Donald Trump’s proposed tax plan could increase the national deficit, his Vice President Mike Pence has admitted.
Mr Pence admitted that the US could go into the red "in the short term", adding that if they could not get the economy growing at a rate of 3 per cent "we are never going to meet the obligations that we've made today."
The White House has released a one-page outline of their tax plan, which includes proposals to cut the business tax rate to 15 per cent, eliminate the estate tax and the alternative minimum tax, and reduce the number of tax brackets from seven to three. It will give cut taxes for America’s highest earners by almost 5 per cent.
Treasury Secretary Steve Mnuchin hailed the plan as “the biggest tax cut and the largest tax reform in the history of our country.”
But economists across the political spectrum have questioned its viability.
“We’ve only done the rough numbers, but this looks like a tax cut of a magnitude of about $5 trillion (£3.9 trillion),” Maya MacGuineas, president of the Committee for a Responsible Federal Budget, told The New York Times.
The conservative-leaning Tax Foundation estimates the bracket reduction and business tax cut alone would cost the Treasury up to $6 trillion (£4.6 trillion) over the next 10 years.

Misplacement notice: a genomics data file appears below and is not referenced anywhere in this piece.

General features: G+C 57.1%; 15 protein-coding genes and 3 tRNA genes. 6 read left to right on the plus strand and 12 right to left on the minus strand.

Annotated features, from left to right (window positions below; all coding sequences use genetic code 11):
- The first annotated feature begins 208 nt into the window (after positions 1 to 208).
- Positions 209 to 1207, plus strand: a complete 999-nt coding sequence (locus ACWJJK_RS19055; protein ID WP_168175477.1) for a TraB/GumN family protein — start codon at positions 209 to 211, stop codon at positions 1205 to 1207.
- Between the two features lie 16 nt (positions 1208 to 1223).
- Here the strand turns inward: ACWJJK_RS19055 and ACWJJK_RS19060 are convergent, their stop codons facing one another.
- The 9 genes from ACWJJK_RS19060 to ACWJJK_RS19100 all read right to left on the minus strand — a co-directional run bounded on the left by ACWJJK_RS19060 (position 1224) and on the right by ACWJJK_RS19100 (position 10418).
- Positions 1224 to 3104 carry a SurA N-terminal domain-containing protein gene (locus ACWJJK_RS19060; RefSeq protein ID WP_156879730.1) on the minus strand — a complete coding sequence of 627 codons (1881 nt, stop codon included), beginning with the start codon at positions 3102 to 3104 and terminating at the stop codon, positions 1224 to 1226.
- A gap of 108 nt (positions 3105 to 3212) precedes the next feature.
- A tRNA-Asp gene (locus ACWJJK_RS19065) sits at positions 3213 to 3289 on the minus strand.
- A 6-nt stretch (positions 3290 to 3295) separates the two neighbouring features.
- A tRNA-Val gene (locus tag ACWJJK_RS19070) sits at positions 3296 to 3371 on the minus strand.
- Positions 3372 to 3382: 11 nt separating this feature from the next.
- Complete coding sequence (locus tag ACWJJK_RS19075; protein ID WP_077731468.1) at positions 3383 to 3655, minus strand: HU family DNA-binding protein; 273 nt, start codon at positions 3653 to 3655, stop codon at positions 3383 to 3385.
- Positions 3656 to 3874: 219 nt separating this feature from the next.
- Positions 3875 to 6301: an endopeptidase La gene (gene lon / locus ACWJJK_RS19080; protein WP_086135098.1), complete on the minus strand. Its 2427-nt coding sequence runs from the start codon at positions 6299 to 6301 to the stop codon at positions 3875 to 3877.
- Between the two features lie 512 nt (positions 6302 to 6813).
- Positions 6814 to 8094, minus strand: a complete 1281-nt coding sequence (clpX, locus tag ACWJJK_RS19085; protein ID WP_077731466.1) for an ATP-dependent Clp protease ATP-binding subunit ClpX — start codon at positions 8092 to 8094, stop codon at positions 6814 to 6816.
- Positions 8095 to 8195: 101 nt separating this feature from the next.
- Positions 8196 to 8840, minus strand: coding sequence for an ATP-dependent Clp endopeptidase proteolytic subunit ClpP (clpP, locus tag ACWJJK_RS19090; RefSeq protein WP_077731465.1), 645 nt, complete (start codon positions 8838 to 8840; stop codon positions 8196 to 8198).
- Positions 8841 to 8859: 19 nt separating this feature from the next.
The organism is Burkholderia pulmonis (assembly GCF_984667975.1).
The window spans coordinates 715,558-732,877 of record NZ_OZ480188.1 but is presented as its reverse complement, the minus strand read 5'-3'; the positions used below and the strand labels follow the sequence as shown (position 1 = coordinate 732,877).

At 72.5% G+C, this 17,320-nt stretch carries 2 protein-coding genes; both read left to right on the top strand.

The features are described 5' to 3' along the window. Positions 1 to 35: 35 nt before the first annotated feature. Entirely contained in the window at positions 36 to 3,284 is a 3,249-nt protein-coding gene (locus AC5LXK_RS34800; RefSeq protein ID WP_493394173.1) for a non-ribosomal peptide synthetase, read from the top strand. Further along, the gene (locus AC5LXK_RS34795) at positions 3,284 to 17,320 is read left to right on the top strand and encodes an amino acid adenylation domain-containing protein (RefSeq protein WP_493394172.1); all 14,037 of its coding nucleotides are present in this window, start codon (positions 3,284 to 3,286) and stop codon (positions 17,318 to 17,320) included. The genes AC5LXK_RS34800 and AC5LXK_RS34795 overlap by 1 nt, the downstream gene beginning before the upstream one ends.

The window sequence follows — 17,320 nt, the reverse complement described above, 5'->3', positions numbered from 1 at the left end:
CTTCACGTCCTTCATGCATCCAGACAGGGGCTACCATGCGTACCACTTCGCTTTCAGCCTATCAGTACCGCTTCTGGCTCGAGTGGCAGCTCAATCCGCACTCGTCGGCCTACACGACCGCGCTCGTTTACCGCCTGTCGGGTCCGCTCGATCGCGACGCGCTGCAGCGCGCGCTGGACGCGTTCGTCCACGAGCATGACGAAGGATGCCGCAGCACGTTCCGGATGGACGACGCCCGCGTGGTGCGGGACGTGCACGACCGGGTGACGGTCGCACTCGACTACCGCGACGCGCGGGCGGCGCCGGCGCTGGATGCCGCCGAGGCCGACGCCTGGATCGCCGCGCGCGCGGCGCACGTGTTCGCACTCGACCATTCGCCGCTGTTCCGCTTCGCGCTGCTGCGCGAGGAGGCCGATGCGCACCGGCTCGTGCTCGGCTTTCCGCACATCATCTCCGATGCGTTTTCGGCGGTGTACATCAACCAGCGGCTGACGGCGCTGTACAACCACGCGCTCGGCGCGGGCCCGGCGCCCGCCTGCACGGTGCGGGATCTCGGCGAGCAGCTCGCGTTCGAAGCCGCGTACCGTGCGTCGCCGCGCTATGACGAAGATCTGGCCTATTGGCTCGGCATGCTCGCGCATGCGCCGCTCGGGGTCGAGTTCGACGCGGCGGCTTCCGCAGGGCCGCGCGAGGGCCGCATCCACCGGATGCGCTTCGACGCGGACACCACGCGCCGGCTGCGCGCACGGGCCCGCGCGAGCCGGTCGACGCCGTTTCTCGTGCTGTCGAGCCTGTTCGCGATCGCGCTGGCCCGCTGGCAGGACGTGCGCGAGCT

But Mr Pence told NBC News that any increase in the deficit would be made up for by economic growth.
“We’re going to lower the tax rate to three marginal rates for every American and unleash the bound up energy of the American economy,” he said.
But former Clinton administration budget director Leon Panetta told MSNBC that expecting the tax cuts to pay for themselves through growth is akin to “operating in fairyland.”
Conservative economist Douglas Holtz-Eakin agreed.
“I want a plan that’s focused on growth as much as anyone,” Mr Holtz-Eakin, president of the conservative American Action Forum, told The New York Times. “But these tax cuts are not going to pay for themselves. If you believe that, you’re kidding yourself.”
Mr Trump promised during his presidential campaign that he would grow the American economy by four per cent. But under his leadership, it has turned in its weakest first quarter in three years.
Gross domestic product grew by just 0.7 per cent, compared to 2.1 per cent in the quarter before.